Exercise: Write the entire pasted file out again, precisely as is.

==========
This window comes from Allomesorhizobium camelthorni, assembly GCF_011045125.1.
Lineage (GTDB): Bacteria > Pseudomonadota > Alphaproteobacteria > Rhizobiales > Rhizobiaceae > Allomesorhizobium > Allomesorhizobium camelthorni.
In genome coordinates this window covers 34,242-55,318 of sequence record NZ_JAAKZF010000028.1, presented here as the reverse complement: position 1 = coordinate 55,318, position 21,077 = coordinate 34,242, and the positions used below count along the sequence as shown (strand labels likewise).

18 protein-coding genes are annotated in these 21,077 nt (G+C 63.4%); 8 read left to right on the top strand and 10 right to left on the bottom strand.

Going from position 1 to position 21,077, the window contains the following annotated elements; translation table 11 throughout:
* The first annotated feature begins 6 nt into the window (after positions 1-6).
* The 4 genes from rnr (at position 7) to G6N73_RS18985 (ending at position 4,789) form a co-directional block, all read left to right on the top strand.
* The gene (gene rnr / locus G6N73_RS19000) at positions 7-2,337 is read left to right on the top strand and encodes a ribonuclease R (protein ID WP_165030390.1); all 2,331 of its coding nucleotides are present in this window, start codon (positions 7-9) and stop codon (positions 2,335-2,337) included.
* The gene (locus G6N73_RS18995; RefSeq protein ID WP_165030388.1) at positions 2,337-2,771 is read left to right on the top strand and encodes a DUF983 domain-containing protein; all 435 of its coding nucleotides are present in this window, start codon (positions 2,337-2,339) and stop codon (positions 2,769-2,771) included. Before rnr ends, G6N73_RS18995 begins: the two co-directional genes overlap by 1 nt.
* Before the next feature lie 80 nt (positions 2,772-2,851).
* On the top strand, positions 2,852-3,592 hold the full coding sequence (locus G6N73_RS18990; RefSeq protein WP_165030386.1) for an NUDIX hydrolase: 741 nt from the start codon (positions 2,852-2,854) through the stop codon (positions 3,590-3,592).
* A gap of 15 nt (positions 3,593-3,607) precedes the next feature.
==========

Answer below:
This window comes from Allomesorhizobium camelthorni, assembly GCF_011045125.1.
Lineage (GTDB): Bacteria > Pseudomonadota > Alphaproteobacteria > Rhizobiales > Rhizobiaceae > Allomesorhizobium > Allomesorhizobium camelthorni.
In genome coordinates this window covers 34,242-55,318 of sequence record NZ_JAAKZF010000028.1, presented here as the reverse complement: position 1 = coordinate 55,318, position 21,077 = coordinate 34,242, and the positions used below count along the sequence as shown (strand labels likewise).

18 protein-coding genes are annotated in these 21,077 nt (G+C 63.4%); 8 read left to right on the top strand and 10 right to left on the bottom strand.

Going from position 1 to position 21,077, the window contains the following annotated elements; translation table 11 throughout:
* The first annotated feature begins 6 nt into the window (after positions 1-6).
* The 4 genes from rnr (at position 7) to G6N73_RS18985 (ending at position 4,789) form a co-directional block, all read left to right on the top strand.
* The gene (gene rnr / locus G6N73_RS19000) at positions 7-2,337 is read left to right on the top strand and encodes a ribonuclease R (protein ID WP_165030390.1); all 2,331 of its coding nucleotides are present in this window, start codon (positions 7-9) and stop codon (positions 2,335-2,337) included.
* The gene (locus G6N73_RS18995; RefSeq protein ID WP_165030388.1) at positions 2,337-2,771 is read left to right on the top strand and encodes a DUF983 domain-containing protein; all 435 of its coding nucleotides are present in this window, start codon (positions 2,337-2,339) and stop codon (positions 2,769-2,771) included. Before rnr ends, G6N73_RS18995 begins: the two co-directional genes overlap by 1 nt.
* Before the next feature lie 80 nt (positions 2,772-2,851).
* On the top strand, positions 2,852-3,592 hold the full coding sequence (locus G6N73_RS18990; RefSeq protein WP_165030386.1) for an NUDIX hydrolase: 741 nt from the start codon (positions 2,852-2,854) through the stop codon (positions 3,590-3,592).
* A gap of 15 nt (positions 3,593-3,607) precedes the next feature.